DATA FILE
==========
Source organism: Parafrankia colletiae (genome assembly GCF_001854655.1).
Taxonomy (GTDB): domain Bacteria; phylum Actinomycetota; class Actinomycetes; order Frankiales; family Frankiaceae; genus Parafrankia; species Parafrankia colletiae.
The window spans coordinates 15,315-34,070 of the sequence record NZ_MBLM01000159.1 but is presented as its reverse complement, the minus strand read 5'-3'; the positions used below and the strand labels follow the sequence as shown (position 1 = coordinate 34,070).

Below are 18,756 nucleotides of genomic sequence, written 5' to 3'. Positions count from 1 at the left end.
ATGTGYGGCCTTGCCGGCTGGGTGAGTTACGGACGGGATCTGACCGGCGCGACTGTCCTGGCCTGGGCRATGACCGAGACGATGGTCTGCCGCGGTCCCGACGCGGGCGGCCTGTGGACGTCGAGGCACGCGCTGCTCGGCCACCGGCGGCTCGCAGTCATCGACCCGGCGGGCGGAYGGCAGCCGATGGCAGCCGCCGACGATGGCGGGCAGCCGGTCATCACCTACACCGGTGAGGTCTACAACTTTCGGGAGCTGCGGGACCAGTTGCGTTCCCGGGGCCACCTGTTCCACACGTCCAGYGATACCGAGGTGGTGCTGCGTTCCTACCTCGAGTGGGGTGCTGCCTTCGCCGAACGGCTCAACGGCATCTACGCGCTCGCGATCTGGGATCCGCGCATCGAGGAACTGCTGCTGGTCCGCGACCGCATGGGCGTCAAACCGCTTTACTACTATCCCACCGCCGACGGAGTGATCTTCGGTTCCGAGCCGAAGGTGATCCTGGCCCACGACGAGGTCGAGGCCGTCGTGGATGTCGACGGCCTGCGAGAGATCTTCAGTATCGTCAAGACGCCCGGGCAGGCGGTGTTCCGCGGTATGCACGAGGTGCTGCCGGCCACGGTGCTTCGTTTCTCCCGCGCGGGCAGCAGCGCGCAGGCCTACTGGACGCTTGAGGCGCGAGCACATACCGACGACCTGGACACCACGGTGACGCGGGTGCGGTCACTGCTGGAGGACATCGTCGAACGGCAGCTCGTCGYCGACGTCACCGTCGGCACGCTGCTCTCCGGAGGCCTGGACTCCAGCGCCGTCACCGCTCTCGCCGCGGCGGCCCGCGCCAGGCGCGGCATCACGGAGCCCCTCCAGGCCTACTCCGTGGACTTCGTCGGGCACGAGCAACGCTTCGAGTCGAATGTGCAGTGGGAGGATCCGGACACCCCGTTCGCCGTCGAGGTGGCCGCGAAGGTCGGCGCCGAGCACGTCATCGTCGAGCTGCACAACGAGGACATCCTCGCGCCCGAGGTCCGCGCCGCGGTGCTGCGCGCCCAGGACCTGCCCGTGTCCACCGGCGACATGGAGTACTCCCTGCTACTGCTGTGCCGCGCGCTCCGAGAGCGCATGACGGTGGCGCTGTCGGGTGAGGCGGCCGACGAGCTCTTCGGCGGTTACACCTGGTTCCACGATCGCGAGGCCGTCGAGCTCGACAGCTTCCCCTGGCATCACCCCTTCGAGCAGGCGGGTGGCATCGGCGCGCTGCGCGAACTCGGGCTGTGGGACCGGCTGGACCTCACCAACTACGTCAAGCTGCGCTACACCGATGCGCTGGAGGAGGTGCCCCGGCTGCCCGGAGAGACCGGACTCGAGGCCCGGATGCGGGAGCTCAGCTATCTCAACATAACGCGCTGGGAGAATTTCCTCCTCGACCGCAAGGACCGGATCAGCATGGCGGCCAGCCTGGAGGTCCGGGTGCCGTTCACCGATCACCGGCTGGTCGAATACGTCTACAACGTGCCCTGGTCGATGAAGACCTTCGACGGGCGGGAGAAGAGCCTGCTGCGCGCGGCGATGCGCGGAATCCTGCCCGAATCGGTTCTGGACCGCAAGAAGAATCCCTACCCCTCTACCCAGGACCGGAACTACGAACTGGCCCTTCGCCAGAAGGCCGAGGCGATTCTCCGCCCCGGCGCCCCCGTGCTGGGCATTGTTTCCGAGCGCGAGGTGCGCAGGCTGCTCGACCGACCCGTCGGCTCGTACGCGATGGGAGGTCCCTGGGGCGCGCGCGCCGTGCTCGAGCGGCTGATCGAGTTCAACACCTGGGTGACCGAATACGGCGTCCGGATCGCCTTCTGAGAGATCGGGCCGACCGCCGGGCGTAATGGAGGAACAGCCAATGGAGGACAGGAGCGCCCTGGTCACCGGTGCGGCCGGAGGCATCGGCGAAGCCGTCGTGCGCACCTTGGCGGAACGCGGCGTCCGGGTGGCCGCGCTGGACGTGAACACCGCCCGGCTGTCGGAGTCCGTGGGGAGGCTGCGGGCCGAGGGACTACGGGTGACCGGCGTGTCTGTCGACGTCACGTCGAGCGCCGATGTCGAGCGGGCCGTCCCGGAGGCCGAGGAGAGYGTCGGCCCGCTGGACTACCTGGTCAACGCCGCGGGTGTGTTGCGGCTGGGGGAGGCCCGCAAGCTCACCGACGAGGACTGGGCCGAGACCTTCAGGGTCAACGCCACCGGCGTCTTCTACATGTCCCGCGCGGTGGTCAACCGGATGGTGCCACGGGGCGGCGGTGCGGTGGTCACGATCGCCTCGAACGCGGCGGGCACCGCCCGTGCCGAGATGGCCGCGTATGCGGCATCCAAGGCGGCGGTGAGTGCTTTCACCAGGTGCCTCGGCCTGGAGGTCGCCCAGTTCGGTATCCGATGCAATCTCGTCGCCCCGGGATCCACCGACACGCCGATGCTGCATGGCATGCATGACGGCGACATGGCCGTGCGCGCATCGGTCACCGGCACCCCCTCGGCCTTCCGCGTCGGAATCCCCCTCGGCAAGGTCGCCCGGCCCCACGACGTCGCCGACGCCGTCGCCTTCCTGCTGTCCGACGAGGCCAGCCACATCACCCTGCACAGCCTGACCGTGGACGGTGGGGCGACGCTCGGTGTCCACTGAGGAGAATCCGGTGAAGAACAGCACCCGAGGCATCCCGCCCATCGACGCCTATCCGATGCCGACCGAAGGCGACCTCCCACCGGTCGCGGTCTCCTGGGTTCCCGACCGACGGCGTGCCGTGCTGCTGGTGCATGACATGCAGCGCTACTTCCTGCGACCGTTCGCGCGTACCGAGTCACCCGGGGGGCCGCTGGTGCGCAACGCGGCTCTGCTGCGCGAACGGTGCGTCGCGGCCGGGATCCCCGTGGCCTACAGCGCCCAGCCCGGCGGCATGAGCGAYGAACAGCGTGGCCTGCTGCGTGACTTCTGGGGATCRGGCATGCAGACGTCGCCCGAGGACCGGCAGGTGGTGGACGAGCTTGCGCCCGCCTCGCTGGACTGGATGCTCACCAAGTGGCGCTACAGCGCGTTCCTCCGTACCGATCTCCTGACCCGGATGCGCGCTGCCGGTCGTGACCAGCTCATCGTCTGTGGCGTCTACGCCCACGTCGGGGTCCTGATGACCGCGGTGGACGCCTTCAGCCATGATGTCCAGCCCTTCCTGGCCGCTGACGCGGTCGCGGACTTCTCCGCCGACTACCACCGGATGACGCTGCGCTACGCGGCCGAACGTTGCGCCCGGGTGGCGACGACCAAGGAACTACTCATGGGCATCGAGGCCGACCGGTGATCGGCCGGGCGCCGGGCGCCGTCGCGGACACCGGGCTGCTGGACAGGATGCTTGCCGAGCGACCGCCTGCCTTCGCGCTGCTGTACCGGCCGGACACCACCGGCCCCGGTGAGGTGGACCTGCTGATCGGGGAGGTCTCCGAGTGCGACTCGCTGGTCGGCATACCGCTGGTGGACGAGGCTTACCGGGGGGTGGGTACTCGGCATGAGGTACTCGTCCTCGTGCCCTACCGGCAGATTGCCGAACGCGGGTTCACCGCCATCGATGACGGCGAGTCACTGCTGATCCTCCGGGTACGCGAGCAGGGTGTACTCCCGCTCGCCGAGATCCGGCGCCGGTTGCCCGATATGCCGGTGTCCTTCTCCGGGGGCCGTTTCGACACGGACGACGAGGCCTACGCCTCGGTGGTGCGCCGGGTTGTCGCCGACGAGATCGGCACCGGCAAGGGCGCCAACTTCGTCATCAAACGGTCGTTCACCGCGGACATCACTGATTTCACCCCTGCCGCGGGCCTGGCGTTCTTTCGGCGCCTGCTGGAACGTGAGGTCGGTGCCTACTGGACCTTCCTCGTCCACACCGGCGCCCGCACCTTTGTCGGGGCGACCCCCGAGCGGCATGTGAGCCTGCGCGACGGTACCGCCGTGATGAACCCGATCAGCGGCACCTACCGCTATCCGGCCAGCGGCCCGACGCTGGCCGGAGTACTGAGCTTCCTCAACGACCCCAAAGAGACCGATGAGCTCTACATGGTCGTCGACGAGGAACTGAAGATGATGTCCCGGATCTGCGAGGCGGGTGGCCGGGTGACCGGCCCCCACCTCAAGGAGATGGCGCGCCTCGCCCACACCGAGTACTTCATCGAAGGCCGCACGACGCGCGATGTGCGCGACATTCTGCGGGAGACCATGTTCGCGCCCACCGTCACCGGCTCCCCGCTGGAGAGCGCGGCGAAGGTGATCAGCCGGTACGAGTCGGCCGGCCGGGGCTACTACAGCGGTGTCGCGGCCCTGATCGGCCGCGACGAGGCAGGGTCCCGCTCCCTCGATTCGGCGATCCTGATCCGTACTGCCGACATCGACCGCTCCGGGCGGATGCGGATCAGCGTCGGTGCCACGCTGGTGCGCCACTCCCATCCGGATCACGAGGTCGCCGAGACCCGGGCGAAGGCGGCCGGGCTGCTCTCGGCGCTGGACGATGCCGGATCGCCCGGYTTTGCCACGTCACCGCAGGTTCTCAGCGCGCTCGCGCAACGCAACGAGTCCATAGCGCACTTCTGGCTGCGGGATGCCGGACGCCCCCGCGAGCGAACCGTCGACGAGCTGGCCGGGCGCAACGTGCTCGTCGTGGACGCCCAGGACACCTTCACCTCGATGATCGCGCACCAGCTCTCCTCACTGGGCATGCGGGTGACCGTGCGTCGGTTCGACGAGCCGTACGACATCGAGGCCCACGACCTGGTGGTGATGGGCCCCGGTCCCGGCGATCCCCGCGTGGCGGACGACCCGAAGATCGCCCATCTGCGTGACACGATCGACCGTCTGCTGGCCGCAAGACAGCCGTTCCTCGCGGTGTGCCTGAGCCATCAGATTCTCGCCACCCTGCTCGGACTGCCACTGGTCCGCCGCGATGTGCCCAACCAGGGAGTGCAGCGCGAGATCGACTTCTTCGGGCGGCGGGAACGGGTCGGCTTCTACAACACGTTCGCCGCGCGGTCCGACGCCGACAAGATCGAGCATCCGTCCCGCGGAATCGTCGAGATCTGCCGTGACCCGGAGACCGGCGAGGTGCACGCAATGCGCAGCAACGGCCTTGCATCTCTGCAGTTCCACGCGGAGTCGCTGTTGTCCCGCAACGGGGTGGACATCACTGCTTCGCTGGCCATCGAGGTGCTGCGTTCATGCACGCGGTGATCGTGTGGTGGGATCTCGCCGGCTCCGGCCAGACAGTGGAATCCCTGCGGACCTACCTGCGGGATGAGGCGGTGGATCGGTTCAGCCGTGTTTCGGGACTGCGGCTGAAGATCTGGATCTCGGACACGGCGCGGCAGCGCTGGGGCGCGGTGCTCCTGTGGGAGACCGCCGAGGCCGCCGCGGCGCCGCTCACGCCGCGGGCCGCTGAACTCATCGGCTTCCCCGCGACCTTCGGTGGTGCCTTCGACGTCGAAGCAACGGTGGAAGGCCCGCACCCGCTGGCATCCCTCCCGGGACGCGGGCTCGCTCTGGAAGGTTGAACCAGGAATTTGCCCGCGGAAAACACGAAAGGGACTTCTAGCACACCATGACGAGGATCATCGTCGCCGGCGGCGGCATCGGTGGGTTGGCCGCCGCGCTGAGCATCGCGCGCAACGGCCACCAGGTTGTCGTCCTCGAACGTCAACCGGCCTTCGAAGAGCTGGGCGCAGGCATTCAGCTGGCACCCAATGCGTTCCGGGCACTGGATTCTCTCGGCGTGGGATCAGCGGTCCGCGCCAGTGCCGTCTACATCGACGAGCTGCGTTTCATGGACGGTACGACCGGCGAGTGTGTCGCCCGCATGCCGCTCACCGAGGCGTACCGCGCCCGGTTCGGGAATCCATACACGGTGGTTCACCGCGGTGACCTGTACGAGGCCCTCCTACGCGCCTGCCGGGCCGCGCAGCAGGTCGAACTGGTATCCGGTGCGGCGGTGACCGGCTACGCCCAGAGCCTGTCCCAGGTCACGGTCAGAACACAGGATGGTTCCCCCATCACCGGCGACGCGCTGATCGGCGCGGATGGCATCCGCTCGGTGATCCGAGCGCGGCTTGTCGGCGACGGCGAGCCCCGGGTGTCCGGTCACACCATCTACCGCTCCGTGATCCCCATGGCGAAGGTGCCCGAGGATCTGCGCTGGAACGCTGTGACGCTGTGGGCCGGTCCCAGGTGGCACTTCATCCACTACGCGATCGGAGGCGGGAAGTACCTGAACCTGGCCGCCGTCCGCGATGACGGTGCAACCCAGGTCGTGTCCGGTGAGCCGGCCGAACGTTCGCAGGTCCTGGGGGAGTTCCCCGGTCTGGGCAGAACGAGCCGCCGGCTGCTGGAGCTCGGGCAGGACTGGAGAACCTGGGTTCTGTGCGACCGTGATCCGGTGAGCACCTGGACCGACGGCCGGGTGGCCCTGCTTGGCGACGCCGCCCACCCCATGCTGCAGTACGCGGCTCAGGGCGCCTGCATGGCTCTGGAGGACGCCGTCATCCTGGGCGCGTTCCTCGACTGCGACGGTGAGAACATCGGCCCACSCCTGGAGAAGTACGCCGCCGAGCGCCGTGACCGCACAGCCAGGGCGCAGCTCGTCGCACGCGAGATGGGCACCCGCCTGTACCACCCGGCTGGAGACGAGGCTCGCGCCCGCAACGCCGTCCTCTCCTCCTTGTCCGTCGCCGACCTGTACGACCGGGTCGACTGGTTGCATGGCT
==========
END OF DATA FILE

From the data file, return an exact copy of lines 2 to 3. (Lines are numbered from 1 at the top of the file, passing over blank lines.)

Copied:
Taxonomy (GTDB): domain Bacteria; phylum Actinomycetota; class Actinomycetes; order Frankiales; family Frankiaceae; genus Parafrankia; species Parafrankia colletiae.
The window spans coordinates 15,315-34,070 of the sequence record NZ_MBLM01000159.1 but is presented as its reverse complement, the minus strand read 5'-3'; the positions used below and the strand labels follow the sequence as shown (position 1 = coordinate 34,070).